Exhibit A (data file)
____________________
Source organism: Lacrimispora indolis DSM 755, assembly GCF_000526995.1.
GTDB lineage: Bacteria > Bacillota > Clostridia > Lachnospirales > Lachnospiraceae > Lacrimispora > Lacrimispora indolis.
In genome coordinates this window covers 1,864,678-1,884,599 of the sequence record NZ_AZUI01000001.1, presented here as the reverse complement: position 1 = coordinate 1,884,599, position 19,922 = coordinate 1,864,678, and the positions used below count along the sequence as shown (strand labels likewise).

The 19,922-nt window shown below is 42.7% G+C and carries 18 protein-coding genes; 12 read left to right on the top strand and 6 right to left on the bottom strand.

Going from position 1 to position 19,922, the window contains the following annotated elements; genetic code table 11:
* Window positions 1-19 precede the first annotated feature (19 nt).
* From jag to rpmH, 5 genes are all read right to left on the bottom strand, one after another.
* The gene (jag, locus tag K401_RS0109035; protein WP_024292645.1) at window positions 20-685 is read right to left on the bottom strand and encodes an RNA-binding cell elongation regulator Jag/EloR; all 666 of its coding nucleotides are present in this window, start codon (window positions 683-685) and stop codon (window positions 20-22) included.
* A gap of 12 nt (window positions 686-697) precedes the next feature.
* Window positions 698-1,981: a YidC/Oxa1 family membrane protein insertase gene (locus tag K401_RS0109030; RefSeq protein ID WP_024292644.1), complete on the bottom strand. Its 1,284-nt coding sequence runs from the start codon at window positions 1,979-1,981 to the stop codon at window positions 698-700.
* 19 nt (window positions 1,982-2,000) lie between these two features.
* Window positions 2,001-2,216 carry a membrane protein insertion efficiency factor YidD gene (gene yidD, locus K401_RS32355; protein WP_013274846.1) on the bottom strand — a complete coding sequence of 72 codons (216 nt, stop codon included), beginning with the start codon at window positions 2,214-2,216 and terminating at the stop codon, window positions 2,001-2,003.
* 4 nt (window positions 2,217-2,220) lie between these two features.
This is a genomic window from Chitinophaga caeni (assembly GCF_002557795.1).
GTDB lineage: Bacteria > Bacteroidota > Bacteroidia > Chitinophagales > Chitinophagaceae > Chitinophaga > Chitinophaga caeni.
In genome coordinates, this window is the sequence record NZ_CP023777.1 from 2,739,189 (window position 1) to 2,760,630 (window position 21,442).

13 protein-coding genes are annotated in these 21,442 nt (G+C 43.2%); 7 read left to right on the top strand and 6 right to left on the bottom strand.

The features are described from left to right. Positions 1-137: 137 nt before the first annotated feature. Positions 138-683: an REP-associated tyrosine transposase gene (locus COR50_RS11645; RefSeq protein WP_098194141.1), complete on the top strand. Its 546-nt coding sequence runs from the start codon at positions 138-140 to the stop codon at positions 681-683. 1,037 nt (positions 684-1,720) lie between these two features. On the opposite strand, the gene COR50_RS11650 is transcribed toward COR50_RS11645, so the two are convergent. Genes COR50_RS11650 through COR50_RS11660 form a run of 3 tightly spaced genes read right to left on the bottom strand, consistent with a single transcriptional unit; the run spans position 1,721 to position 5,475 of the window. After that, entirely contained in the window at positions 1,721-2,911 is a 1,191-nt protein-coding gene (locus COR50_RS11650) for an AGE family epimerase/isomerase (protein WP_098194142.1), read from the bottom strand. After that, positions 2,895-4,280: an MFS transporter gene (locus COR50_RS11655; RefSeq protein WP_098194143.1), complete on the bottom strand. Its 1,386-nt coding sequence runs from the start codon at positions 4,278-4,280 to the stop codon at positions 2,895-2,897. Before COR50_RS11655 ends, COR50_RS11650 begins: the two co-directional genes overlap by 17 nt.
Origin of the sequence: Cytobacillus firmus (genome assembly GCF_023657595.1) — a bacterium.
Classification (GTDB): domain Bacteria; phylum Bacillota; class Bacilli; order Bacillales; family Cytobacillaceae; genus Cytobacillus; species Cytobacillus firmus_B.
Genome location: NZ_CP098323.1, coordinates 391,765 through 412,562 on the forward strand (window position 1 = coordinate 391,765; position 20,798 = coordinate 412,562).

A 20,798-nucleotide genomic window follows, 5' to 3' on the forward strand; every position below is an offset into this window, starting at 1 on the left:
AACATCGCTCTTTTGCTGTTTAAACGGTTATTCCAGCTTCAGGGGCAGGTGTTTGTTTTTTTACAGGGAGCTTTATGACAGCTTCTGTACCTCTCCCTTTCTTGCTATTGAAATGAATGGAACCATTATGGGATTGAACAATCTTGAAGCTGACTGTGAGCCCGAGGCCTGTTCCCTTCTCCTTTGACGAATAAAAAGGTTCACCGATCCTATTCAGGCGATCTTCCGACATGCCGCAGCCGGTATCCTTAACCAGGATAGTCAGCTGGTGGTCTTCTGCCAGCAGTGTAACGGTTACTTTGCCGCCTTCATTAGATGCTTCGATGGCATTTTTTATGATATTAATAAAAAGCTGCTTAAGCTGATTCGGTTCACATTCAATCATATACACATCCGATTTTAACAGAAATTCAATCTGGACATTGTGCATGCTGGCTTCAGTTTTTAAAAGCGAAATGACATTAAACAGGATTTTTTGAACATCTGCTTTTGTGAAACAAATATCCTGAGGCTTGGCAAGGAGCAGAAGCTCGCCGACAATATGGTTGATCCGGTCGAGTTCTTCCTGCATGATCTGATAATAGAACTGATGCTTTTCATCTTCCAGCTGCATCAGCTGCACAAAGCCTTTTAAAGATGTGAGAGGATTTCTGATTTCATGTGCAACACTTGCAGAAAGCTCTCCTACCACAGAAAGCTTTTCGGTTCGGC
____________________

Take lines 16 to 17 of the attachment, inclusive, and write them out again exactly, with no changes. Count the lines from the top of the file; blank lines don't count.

In genome coordinates, this window is the sequence record NZ_CP023777.1 from 2,739,189 (window position 1) to 2,760,630 (window position 21,442).

13 protein-coding genes are annotated in these 21,442 nt (G+C 43.2%); 7 read left to right on the top strand and 6 right to left on the bottom strand.